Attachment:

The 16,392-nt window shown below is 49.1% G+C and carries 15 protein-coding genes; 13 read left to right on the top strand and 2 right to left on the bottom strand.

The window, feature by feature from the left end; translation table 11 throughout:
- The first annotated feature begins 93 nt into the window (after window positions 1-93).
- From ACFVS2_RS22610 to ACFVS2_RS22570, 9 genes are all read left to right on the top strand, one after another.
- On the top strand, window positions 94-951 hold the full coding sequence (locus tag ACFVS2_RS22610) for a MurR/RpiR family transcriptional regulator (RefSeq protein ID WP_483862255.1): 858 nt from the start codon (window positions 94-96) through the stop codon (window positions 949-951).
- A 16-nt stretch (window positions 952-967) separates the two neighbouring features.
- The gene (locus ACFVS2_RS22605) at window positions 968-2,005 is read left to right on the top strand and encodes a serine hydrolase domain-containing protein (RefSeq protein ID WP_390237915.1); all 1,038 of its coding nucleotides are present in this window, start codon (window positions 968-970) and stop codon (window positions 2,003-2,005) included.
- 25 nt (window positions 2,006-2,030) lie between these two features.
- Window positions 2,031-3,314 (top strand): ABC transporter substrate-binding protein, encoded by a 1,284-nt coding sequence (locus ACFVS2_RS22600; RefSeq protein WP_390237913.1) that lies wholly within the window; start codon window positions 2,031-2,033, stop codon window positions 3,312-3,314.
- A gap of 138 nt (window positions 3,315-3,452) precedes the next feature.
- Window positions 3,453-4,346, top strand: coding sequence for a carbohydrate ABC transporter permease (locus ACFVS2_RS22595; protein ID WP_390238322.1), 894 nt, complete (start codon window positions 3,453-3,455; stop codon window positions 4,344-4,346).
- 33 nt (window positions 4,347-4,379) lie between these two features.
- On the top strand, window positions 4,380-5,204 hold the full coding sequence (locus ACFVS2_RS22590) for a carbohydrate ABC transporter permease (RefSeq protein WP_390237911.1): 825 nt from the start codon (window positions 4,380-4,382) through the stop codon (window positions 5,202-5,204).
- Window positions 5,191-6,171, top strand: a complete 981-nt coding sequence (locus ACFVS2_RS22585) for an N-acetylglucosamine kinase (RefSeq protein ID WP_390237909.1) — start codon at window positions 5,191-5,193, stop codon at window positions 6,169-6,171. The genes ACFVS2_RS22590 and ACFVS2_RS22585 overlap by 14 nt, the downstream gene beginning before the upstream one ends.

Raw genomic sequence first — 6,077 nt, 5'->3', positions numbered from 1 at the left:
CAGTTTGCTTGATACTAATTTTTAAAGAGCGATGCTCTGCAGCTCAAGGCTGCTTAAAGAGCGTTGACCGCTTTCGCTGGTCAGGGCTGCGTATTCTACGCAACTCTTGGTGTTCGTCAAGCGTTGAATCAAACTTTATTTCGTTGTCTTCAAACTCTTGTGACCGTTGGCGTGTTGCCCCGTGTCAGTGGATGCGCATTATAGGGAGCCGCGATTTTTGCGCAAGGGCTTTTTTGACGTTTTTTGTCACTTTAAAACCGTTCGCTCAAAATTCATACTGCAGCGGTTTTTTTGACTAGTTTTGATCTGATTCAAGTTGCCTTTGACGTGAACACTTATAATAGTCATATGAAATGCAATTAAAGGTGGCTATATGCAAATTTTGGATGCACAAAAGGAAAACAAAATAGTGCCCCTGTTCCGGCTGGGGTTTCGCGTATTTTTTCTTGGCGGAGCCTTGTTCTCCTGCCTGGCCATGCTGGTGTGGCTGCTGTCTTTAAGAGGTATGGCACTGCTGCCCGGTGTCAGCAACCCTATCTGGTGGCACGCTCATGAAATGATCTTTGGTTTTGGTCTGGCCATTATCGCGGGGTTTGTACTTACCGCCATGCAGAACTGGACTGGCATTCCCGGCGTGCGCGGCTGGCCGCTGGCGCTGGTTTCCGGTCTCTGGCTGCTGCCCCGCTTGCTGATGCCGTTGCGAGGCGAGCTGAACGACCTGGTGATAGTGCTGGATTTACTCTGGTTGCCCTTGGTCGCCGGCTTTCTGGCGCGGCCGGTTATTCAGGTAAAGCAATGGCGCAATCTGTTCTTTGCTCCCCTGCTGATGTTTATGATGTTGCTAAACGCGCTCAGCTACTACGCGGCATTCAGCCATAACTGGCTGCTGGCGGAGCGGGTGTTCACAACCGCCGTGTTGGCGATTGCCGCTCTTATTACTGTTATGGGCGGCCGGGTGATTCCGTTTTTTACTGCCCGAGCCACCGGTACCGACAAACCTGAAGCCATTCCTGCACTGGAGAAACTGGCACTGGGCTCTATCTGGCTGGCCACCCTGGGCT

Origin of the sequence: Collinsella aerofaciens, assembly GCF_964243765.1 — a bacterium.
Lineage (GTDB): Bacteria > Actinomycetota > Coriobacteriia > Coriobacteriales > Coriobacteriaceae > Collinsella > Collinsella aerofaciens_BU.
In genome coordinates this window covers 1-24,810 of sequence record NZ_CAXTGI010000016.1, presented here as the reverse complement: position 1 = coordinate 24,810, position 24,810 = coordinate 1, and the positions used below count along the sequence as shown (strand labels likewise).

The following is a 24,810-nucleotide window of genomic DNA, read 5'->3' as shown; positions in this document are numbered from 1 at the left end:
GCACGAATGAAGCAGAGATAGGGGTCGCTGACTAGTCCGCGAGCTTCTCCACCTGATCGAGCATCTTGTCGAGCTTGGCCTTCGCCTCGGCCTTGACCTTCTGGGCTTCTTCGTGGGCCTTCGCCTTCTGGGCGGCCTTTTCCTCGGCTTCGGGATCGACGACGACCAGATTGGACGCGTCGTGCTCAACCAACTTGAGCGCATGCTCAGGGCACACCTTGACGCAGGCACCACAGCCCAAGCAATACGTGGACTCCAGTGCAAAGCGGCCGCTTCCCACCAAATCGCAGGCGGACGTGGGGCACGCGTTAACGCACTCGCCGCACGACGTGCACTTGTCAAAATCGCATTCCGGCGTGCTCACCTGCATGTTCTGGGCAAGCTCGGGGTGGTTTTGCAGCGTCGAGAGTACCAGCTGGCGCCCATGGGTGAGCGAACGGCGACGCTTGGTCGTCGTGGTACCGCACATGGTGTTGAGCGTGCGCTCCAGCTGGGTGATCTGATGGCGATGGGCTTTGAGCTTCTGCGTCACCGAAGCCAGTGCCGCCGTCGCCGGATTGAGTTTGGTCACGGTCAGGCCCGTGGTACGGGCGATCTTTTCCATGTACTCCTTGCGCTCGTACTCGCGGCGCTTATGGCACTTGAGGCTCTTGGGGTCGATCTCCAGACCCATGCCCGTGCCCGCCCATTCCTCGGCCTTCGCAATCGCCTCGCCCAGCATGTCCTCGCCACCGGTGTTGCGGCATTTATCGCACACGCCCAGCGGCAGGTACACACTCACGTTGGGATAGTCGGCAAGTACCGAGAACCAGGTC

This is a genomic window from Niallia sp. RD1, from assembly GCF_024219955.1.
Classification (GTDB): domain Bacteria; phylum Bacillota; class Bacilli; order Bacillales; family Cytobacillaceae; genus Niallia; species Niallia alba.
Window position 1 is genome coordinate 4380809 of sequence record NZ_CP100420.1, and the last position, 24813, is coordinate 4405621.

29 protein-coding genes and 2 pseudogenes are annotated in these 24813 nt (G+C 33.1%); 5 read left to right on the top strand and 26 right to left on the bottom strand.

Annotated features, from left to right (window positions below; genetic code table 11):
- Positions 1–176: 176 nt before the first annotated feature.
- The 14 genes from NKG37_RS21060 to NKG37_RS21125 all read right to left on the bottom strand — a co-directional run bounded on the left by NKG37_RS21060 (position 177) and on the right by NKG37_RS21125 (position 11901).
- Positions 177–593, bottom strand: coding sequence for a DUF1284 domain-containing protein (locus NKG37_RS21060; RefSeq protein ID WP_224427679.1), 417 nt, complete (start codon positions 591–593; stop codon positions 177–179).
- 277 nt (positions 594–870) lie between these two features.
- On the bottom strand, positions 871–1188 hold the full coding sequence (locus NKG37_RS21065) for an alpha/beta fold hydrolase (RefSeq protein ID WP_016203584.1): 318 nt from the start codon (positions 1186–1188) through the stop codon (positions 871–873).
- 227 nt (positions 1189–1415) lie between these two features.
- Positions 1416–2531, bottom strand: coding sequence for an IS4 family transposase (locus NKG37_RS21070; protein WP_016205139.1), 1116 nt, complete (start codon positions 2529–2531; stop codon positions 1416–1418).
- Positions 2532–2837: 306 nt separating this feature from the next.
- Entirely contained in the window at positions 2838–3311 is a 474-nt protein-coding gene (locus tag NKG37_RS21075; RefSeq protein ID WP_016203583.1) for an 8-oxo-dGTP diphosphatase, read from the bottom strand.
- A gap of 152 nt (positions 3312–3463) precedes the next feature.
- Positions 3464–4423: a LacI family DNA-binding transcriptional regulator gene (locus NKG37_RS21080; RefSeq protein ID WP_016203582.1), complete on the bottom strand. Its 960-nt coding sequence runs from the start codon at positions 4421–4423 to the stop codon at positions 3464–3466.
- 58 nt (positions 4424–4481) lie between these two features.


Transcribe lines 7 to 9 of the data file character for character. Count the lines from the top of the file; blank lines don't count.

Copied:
- The gene (locus ACFVS2_RS22605) at window positions 968-2,005 is read left to right on the top strand and encodes a serine hydrolase domain-containing protein (RefSeq protein ID WP_390237915.1); all 1,038 of its coding nucleotides are present in this window, start codon (window positions 968-970) and stop codon (window positions 2,003-2,005) included.
- 25 nt (window positions 2,006-2,030) lie between these two features.
- Window positions 2,031-3,314 (top strand): ABC transporter substrate-binding protein, encoded by a 1,284-nt coding sequence (locus ACFVS2_RS22600; RefSeq protein WP_390237913.1) that lies wholly within the window; start codon window positions 2,031-2,033, stop codon window positions 3,312-3,314.